There’s a classic  product design exercise called “Design the Box” in which a product’s packaging is conceptualized first, before the product itself is designed. The idea is to view the product from the consumer’s point of view as they are thinking about buying it, to think about who the customer is, what is important to them, what will make them desire the product, and what makes the product different from the others on the shelf.
This thinking is nothing new. It’s called merchandising. Merchandising is the strategy and implementation of how a product is displayed in stores, how it shows up in photography, how it is described on a web site. It’s a consciousness of — and responsibility for — the final step in the product supply chain.
Merchandising is critical to traditional product design and marketing. But in the world of interactive product design, the word merchandising is rarely even uttered. How did we get here?
Henry Dreyfuss, the great mid-20th century industrial designer (and, in many design historians’ minds, the father of ergonomics and user-centered design) was a great champion of product merchandising. To Dreyfuss, merchandising is one of a designer’s fundamental responsibilities and core skills, right up there with things like usability, style, and business and technology constraints. Merchandising, traditionally, is the aspect of a product’s design that makes it desirable before the consumer owns the product — even before they’ve seen any advertising or heard any facts about the product.
It’s important to note that merchandising has two very different aspects. The first is showroom-centered, where a store displays the products it is selling in compelling ways. Think of a retail store’s window displays, the tables with featured products, the blouse-wearing mannequins. This form of merchandising is generally managed by the retailer themselves. In the interactive world, the analogy would be the design of an e-commerce experience: The products that are featured on a home page, the personalized recommendations for users, the ability to zoom in on an item, or to view other users’ ratings.
The second form of merchandising is centered around the product itself, and is controlled by the product’s manufacturer, developer, and designer. This ranges from the design and appearance of the product itself to the product’s packaging and display.
In consumer product design, merchandising is alive and well. Physical objects are designed to allow shoppers to imagine carrying them in their pockets and installing them in their kitchens.
In interactive design, I’m not so sure this is the case. That’s actually the subject of my upcoming talks. For now, I want to focus on the difference between merchandising via packaging versus merchandising via the product itself.
Obviously I agree that merchandising is a critical part of design. I question, however, the idea of worrying about it too early in a design process, because when you do so you are engaging more in a marketing exercise than a product design exercise.
The real power of merchandising is its ability to make a given product look better and more desirable than it actually is. Great merchandising, however, can exaggerate features, hide flaws, promise miracles. It’s certainly a great idea to show your product in the best possible light, and I’d argue that there’s always a measure of deception inherent in product marketing (will the latest web To-Do list really make your life easier?), but I think that the deceptive component of marketing and merchandising cannot be the first step in a design process because it prevents us from focusing on the user experience. Which is critical because, in today’s market, the actual user experience itself (not the promised UX given in the showroom, in the ads, and on the box) is likely to be the most important factor in ongoing user satisfaction.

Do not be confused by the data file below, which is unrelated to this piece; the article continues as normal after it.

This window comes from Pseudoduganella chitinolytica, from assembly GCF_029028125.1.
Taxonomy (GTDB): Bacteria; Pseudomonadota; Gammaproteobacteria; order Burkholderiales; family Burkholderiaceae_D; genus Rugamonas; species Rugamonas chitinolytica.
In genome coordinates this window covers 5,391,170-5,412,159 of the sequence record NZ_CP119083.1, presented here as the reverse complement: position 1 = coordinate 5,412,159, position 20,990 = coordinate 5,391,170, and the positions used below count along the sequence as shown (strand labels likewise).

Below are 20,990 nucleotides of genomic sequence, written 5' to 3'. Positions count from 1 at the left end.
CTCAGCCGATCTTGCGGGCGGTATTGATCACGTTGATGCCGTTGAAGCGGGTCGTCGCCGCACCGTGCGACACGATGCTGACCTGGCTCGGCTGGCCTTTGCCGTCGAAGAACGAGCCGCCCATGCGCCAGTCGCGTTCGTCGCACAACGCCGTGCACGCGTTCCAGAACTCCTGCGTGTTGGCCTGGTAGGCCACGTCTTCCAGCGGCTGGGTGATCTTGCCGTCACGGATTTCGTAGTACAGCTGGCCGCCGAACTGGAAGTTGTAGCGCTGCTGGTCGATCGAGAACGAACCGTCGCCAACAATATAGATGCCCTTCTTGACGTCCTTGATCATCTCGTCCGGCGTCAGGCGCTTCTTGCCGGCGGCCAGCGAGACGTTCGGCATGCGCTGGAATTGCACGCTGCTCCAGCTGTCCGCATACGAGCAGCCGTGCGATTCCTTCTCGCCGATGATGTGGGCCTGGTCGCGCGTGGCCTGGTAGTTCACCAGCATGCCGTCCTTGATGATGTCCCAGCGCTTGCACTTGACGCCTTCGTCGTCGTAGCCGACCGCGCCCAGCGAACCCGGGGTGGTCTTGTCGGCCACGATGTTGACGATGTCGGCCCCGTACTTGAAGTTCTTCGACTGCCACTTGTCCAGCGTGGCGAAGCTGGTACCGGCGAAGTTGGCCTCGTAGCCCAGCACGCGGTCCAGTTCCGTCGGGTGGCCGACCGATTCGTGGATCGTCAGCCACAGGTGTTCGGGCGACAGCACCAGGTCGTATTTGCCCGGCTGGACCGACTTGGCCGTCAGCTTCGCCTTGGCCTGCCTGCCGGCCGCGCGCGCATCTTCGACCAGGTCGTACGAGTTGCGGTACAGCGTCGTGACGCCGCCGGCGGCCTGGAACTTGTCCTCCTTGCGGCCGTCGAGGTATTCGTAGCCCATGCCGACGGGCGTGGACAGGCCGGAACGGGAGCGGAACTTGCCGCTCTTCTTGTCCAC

So how useful can the traditional attitude towards merchandising work, then, in a marketplace where the customer and corporation have so many more touchpoints than just the showroom floor? Today’s consumer is more focused on the user experience than ever, and has more ways of evaluating that experience than ever before. Word of mouth, online reviews, test-drive videos and unboxing photos, and free beta products allow consumers to get past the bullet points and sunbursts.
The “design the box” exercise can be a powerful tool for generating ideas and for getting into the mind of the consumer. It is also, I fear, a trap insofar as it refocuses the designer from user experience to salesmanship.
The classic video seen here, “What if Microsoft designed the iPod box” is a great illustration of this. The video imagines Microsoft’s marketing department slapping bullet points, stickers, and exaggerations onto the iPod’s classic minimalist box. Imagine a product designed with this methodology and you can. (I’ve not used a Zune, but I suspect its simple design would have been a very hard sell at Microsoft if it were designed before the iPod redefined the market for everyone else).
Designing the box was once a great product strategy idea in an economy where a clear line could be drawn between the pre-sale consumer and the post-sale consumer. If a product’s cool features couldn’t be explained to consumers in a box on a shelf, they might as well not exist.
But now, with Web 2.0 products and services, that that line between pre- and post-sale is blurred or even completely lost. Now I think we should focus on designing the product as if the box — illustrations, bullet points, specs, everything — was an inherent amd permanent part of the product, not an entirely separate entity.
 As far as I can recall, “design the box” has been an industrial design school exercise for ages, but like many compelling ideas the concept has many parents. Jess McMullen credits Joel Spolsky, who in fact learned it from Jim Highsmith, who claims it was invented by Bill Shackelford.